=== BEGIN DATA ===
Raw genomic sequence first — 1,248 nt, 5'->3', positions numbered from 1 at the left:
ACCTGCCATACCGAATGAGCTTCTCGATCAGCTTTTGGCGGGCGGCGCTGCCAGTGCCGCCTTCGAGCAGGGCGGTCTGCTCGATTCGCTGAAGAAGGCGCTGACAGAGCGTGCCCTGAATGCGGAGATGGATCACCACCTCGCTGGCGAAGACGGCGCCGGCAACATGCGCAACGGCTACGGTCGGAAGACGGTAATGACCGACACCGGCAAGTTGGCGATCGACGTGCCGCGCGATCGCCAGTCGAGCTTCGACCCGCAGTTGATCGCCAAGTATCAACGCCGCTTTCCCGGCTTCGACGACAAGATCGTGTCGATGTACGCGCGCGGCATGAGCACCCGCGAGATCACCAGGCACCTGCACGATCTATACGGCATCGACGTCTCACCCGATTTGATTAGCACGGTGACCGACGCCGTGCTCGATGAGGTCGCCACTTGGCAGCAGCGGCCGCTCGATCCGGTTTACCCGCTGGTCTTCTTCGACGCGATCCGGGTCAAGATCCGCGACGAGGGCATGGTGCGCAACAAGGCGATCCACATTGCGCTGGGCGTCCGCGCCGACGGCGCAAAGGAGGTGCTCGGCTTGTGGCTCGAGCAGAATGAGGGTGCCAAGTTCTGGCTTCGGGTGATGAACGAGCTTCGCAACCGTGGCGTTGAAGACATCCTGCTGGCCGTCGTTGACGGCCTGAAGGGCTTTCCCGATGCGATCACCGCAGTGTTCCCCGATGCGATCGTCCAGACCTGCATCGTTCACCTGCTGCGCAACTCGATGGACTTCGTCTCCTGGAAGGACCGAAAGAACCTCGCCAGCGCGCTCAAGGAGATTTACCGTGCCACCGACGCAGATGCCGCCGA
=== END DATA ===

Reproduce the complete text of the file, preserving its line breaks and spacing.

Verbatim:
Raw genomic sequence first — 1,248 nt, 5'->3', positions numbered from 1 at the left:
ACCTGCCATACCGAATGAGCTTCTCGATCAGCTTTTGGCGGGCGGCGCTGCCAGTGCCGCCTTCGAGCAGGGCGGTCTGCTCGATTCGCTGAAGAAGGCGCTGACAGAGCGTGCCCTGAATGCGGAGATGGATCACCACCTCGCTGGCGAAGACGGCGCCGGCAACATGCGCAACGGCTACGGTCGGAAGACGGTAATGACCGACACCGGCAAGTTGGCGATCGACGTGCCGCGCGATCGCCAGTCGAGCTTCGACCCGCAGTTGATCGCCAAGTATCAACGCCGCTTTCCCGGCTTCGACGACAAGATCGTGTCGATGTACGCGCGCGGCATGAGCACCCGCGAGATCACCAGGCACCTGCACGATCTATACGGCATCGACGTCTCACCCGATTTGATTAGCACGGTGACCGACGCCGTGCTCGATGAGGTCGCCACTTGGCAGCAGCGGCCGCTCGATCCGGTTTACCCGCTGGTCTTCTTCGACGCGATCCGGGTCAAGATCCGCGACGAGGGCATGGTGCGCAACAAGGCGATCCACATTGCGCTGGGCGTCCGCGCCGACGGCGCAAAGGAGGTGCTCGGCTTGTGGCTCGAGCAGAATGAGGGTGCCAAGTTCTGGCTTCGGGTGATGAACGAGCTTCGCAACCGTGGCGTTGAAGACATCCTGCTGGCCGTCGTTGACGGCCTGAAGGGCTTTCCCGATGCGATCACCGCAGTGTTCCCCGATGCGATCGTCCAGACCTGCATCGTTCACCTGCTGCGCAACTCGATGGACTTCGTCTCCTGGAAGGACCGAAAGAACCTCGCCAGCGCGCTCAAGGAGATTTACCGTGCCACCGACGCAGATGCCGCCGA